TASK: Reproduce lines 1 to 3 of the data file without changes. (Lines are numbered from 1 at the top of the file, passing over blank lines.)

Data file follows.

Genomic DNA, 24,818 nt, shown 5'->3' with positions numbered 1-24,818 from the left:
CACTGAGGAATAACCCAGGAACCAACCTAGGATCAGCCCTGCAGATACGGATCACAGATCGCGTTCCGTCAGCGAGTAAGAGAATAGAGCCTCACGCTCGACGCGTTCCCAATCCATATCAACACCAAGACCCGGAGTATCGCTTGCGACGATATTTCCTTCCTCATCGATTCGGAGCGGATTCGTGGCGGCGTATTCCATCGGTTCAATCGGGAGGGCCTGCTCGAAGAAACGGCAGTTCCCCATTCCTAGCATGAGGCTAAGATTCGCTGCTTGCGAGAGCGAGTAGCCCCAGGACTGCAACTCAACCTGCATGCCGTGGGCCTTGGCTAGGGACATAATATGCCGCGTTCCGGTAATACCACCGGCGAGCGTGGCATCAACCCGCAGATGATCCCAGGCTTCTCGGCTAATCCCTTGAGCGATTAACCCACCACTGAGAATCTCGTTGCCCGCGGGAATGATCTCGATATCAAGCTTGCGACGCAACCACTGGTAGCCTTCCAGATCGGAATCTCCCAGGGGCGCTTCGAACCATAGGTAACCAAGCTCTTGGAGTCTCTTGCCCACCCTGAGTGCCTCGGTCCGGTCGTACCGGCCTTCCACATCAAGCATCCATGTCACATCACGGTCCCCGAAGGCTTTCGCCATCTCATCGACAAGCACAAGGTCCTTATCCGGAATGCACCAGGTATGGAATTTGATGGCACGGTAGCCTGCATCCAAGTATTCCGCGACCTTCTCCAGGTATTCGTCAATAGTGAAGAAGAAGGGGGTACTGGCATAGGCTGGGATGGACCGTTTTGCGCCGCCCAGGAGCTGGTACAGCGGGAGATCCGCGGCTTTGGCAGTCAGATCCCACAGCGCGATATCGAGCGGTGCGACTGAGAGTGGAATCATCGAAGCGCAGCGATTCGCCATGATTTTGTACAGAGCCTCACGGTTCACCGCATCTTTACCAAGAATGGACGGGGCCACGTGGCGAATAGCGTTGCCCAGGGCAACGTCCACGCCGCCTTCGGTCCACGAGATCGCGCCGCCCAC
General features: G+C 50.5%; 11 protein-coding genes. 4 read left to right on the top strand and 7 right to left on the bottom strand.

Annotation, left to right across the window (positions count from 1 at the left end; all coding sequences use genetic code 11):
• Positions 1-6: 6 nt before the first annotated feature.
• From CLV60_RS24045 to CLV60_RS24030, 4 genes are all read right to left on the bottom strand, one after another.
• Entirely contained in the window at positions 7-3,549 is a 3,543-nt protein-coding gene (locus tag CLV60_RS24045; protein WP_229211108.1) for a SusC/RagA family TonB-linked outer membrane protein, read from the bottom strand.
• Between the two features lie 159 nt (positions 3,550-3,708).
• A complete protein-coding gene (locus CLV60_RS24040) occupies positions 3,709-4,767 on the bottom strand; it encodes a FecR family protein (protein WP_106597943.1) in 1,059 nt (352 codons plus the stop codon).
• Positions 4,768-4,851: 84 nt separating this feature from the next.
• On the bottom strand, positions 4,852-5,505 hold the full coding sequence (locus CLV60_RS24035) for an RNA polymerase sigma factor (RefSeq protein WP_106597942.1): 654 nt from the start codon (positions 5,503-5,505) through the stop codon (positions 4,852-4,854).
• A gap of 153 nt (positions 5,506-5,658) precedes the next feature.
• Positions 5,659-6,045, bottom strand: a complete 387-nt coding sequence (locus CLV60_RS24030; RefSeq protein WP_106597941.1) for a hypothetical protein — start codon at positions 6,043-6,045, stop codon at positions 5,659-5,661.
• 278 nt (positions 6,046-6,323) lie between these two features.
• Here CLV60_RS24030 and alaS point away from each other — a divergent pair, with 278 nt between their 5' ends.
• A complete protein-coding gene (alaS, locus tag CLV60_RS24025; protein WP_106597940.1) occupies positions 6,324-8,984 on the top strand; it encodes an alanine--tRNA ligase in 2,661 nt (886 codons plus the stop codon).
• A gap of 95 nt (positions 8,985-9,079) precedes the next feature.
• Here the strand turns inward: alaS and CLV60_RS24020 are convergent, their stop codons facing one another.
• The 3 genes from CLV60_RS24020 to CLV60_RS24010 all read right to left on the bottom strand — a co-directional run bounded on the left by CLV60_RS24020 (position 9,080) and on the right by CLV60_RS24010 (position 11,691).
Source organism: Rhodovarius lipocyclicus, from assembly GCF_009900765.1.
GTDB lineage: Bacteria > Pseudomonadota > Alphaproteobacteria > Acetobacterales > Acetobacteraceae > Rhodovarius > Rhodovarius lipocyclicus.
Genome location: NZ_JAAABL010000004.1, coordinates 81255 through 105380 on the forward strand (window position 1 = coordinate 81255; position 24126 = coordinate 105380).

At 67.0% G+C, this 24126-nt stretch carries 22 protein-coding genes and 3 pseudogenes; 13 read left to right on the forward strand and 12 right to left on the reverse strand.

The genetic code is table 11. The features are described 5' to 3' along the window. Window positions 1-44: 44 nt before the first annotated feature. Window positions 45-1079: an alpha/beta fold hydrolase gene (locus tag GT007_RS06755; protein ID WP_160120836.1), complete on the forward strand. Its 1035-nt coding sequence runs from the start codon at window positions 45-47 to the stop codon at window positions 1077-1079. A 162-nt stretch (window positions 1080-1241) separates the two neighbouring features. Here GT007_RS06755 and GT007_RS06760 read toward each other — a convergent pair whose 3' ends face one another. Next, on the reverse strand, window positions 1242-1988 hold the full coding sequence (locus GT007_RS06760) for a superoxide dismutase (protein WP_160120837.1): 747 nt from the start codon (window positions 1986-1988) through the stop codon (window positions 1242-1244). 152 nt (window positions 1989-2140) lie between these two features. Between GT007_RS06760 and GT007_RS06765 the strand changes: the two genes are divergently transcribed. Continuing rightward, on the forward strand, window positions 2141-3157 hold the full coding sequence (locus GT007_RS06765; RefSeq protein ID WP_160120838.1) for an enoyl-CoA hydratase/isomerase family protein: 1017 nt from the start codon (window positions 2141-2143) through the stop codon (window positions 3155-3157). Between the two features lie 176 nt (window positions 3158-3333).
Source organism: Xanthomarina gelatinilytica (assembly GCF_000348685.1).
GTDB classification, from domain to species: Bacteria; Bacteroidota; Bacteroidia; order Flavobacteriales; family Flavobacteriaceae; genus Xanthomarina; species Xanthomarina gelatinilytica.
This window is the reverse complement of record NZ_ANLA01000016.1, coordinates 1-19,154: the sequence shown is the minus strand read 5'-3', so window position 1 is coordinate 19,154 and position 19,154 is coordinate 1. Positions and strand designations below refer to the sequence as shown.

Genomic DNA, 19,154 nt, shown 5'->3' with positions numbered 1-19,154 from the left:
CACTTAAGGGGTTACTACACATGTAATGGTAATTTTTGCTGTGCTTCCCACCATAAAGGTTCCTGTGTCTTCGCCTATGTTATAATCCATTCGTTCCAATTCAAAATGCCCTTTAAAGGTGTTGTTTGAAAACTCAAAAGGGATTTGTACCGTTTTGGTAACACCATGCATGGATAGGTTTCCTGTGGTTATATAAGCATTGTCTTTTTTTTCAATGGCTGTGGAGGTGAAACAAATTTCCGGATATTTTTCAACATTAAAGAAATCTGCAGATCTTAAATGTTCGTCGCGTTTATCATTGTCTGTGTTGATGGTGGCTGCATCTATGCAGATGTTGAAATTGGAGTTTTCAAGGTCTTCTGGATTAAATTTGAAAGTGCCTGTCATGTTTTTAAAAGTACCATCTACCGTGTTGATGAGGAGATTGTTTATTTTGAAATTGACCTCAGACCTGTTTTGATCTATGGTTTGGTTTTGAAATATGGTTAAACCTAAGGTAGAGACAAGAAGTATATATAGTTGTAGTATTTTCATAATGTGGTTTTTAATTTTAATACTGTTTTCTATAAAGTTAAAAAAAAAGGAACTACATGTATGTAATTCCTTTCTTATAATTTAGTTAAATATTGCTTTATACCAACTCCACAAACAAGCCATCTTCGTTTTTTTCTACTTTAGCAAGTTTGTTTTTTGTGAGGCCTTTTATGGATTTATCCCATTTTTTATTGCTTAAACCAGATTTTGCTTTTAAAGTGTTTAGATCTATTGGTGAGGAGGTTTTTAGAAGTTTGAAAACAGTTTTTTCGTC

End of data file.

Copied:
Genomic DNA, 24,818 nt, shown 5'->3' with positions numbered 1-24,818 from the left:
CACTGAGGAATAACCCAGGAACCAACCTAGGATCAGCCCTGCAGATACGGATCACAGATCGCGTTCCGTCAGCGAGTAAGAGAATAGAGCCTCACGCTCGACGCGTTCCCAATCCATATCAACACCAAGACCCGGAGTATCGCTTGCGACGATATTTCCTTCCTCATCGATTCGGAGCGGATTCGTGGCGGCGTATTCCATCGGTTCAATCGGGAGGGCCTGCTCGAAGAAACGGCAGTTCCCCATTCCTAGCATGAGGCTAAGATTCGCTGCTTGCGAGAGCGAGTAGCCCCAGGACTGCAACTCAACCTGCATGCCGTGGGCCTTGGCTAGGGACATAATATGCCGCGTTCCGGTAATACCACCGGCGAGCGTGGCATCAACCCGCAGATGATCCCAGGCTTCTCGGCTAATCCCTTGAGCGATTAACCCACCACTGAGAATCTCGTTGCCCGCGGGAATGATCTCGATATCAAGCTTGCGACGCAACCACTGGTAGCCTTCCAGATCGGAATCTCCCAGGGGCGCTTCGAACCATAGGTAACCAAGCTCTTGGAGTCTCTTGCCCACCCTGAGTGCCTCGGTCCGGTCGTACCGGCCTTCCACATCAAGCATCCATGTCACATCACGGTCCCCGAAGGCTTTCGCCATCTCATCGACAAGCACAAGGTCCTTATCCGGAATGCACCAGGTATGGAATTTGATGGCACGGTAGCCTGCATCCAAGTATTCCGCGACCTTCTCCAGGTATTCGTCAATAGTGAAGAAGAAGGGGGTACTGGCATAGGCTGGGATGGACCGTTTTGCGCCGCCCAGGAGCTGGTACAGCGGGAGATCCGCGGCTTTGGCAGTCAGATCCCACAGCGCGATATCGAGCGGTGCGACTGAGAGTGGAATCATCGAAGCGCAGCGATTCGCCATGATTTTGTACAGAGCCTCACGGTTCACCGCATCTTTACCAAGAATGGACGGGGCCACGTGGCGAATAGCGTTGCCCAGGGCAACGTCCACGCCGCCTTCGGTCCACGAGATCGCGCCGCCCAC
General features: G+C 50.5%; 11 protein-coding genes. 4 read left to right on the top strand and 7 right to left on the bottom strand.